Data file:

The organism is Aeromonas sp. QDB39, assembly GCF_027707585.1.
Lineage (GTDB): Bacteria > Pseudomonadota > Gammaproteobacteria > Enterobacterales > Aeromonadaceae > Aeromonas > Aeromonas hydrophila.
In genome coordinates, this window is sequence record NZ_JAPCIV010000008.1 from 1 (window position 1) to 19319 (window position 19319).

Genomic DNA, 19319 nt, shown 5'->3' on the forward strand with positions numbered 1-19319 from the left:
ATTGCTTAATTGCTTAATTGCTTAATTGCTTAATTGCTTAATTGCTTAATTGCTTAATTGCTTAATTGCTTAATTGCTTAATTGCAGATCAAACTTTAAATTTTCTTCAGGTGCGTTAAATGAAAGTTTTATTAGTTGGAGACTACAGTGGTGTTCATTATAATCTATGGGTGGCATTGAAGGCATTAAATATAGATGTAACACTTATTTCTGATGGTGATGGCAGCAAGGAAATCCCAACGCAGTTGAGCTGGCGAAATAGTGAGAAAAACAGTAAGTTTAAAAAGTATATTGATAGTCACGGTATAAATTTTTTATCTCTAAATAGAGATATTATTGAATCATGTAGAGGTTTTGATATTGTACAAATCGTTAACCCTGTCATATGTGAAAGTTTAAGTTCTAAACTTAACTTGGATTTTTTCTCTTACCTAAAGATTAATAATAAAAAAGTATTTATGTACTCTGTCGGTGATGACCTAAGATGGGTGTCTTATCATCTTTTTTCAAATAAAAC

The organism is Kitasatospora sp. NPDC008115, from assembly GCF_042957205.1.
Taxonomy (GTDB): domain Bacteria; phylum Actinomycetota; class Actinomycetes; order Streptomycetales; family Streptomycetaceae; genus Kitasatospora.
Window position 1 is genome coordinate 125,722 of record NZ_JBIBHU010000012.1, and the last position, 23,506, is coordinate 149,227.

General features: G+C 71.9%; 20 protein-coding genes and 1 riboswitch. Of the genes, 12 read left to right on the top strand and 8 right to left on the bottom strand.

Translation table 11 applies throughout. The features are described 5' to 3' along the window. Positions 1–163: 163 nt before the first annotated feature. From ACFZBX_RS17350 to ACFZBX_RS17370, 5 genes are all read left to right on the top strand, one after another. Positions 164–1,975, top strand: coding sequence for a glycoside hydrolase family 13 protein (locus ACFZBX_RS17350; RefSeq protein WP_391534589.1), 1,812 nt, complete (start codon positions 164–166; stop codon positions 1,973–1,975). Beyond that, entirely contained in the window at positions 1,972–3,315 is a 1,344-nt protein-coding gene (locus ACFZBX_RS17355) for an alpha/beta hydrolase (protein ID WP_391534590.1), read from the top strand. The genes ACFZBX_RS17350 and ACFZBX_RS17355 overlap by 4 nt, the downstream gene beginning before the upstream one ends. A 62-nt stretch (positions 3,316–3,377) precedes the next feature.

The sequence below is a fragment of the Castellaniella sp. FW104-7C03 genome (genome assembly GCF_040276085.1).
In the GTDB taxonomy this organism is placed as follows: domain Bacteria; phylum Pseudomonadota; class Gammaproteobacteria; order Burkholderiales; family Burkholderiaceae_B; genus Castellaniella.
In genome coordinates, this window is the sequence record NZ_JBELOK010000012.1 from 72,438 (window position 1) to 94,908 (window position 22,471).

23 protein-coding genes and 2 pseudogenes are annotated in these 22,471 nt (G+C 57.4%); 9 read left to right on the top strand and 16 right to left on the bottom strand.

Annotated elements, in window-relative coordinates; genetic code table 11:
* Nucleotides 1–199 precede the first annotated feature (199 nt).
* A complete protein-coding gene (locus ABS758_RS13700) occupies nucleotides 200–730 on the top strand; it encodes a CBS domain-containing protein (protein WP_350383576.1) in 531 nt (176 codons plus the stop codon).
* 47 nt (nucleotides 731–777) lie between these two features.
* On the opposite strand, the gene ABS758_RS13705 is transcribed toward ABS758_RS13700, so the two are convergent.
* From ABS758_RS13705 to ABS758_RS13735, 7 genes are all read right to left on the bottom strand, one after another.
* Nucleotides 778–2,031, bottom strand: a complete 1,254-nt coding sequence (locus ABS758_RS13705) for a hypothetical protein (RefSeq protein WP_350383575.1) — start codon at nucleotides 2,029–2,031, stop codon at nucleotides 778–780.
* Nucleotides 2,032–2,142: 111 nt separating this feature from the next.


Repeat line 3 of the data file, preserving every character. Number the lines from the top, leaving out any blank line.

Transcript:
In genome coordinates, this window is sequence record NZ_JAPCIV010000008.1 from 1 (window position 1) to 19319 (window position 19319).